October 19, 2015—I entered full-time ministry in the summer of 1990 and by 1994 was beginning to understand, painfully so, some of the more complex and challenging aspects of the demands of congregational ministry. That fall, I attended my first Leadership in Ministry Workshop at Lost River Retreat Center in West Virginia, and have been attending ever since. I now serve on the faculty of the one of the workshops, so I get four times a year to head up the mountain where cells phones have no life and there is time to think, reflect, dig and discern more deeply about “what I am doing?,” “why I am doing it?”, and “how might I do it better?” Sometimes this work on self, on functioning, and on leadership is very painful, sometimes it is energizing, but all the time it is rewarding and worth all the effort.
I am blessed through my congregation’s investment in clergy self-care and professional excellence to have monies that will support this work in Bowen Family Systems Theory and I am thankful each time I get to go. It is pretty much the only thing I do these days other than an occasional preaching conference, because it is pretty much the thing that helps me in my ministry and feels worth the money.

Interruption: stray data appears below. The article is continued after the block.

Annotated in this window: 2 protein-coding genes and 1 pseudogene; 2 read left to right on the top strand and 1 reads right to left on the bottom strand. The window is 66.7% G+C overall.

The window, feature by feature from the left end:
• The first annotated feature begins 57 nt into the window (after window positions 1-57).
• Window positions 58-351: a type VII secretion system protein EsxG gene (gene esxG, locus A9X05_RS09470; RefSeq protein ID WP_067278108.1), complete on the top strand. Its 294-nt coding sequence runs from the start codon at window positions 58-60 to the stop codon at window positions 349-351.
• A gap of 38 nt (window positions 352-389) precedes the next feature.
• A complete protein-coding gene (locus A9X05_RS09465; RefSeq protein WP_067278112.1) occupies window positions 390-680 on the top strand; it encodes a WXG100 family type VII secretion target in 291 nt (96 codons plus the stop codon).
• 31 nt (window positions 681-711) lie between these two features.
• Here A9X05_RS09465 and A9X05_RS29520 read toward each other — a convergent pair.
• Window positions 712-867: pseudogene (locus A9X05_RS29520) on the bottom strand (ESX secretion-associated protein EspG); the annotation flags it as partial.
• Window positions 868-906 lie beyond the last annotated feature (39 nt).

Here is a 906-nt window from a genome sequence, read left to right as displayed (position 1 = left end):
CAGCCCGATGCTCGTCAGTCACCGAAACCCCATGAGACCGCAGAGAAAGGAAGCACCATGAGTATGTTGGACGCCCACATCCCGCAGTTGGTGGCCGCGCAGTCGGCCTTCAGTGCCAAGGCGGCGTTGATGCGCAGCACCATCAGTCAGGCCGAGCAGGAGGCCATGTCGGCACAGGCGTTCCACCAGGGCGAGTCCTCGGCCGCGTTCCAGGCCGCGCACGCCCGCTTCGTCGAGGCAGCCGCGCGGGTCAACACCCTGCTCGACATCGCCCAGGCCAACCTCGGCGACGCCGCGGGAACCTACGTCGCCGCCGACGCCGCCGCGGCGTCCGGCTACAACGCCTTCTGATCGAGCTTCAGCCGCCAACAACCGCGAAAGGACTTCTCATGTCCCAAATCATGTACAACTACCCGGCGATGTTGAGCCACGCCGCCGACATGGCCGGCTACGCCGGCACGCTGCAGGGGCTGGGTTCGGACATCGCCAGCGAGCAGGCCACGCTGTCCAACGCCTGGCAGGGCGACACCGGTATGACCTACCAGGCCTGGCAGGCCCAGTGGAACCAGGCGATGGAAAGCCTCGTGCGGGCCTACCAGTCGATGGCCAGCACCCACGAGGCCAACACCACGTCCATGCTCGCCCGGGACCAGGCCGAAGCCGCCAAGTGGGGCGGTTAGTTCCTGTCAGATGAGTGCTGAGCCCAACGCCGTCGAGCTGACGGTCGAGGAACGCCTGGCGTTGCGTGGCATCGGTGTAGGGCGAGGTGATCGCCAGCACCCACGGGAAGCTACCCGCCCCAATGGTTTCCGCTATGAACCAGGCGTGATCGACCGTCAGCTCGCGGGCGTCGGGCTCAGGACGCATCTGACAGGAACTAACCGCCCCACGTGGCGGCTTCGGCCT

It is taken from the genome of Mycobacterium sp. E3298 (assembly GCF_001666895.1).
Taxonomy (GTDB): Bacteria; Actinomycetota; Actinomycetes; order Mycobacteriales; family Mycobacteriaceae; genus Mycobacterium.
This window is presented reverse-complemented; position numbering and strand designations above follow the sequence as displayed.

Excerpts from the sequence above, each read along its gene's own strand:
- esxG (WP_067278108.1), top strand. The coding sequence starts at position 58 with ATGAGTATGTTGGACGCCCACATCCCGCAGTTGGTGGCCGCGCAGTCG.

I am thankful for the colleagues that I have found over the 18 years, the learning that has occurred and all the opportunities for growth that I have received from presentations, small group time, and even in conversations around a mealtime or at late night social gatherings while learning some new line dance (yes, some Baptists dance). It is a good place, a safe place, a place in which I am surrounded by people who care but who are also honest, interested in growth, mine and their own, and willing to traverse the discomfort of the human predicament for the mere sake of such personal growth.
Each year when I go through the personnel evaluation at my church, I take time to remind my personnel commission how valuable the experience of the workshops are for me, and how appreciative I am of the financial support the church provides in order to take advantage of these workshops. It is money well spent, and continues to be so. It has enriched my life, steadied me in difficult days, and deepened my understanding of what it means to continue to grow a self and to be part of a community. I feel like these workshops have helped me to be a better steward, a better pastor, but most of all, a better person. This is why I keep coming back.
The Rev. Dr. Betty Pugh Mills is pastor of Hampton Baptist Church, Hampton, VA. She serves on the faculty of the Leadership in Ministry Workshops. This article was originally published in Leadership In Ministry Newsletter (Winter 2009).
Click HERE for information or to register for Leadership in Ministry Workshops at the Center for Lifelong Learning.